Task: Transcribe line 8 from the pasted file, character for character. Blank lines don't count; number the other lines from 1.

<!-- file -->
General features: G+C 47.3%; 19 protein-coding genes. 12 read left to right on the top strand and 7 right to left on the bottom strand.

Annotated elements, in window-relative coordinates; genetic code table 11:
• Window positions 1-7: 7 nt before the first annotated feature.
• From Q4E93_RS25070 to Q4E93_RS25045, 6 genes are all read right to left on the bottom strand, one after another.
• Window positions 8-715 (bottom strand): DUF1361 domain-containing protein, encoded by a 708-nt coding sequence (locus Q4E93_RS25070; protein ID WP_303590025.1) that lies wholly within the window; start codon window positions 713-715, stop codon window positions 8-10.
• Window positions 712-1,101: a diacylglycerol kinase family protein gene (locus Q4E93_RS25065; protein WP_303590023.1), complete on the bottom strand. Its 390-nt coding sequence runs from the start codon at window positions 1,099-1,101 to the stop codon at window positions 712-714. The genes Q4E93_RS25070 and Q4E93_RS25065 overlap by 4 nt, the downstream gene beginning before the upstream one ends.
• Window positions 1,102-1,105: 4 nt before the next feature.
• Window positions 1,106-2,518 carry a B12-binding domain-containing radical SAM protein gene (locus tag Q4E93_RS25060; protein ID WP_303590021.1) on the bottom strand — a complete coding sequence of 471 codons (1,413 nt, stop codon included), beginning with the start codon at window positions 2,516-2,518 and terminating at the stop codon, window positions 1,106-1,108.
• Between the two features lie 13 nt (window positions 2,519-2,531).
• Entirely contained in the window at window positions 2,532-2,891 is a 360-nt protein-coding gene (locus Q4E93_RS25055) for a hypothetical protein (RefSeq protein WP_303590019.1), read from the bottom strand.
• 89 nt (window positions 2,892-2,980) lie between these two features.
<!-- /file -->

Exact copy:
• Window positions 1,106-2,518 carry a B12-binding domain-containing radical SAM protein gene (locus tag Q4E93_RS25060; protein ID WP_303590021.1) on the bottom strand — a complete coding sequence of 471 codons (1,413 nt, stop codon included), beginning with the start codon at window positions 2,516-2,518 and terminating at the stop codon, window positions 1,106-1,108.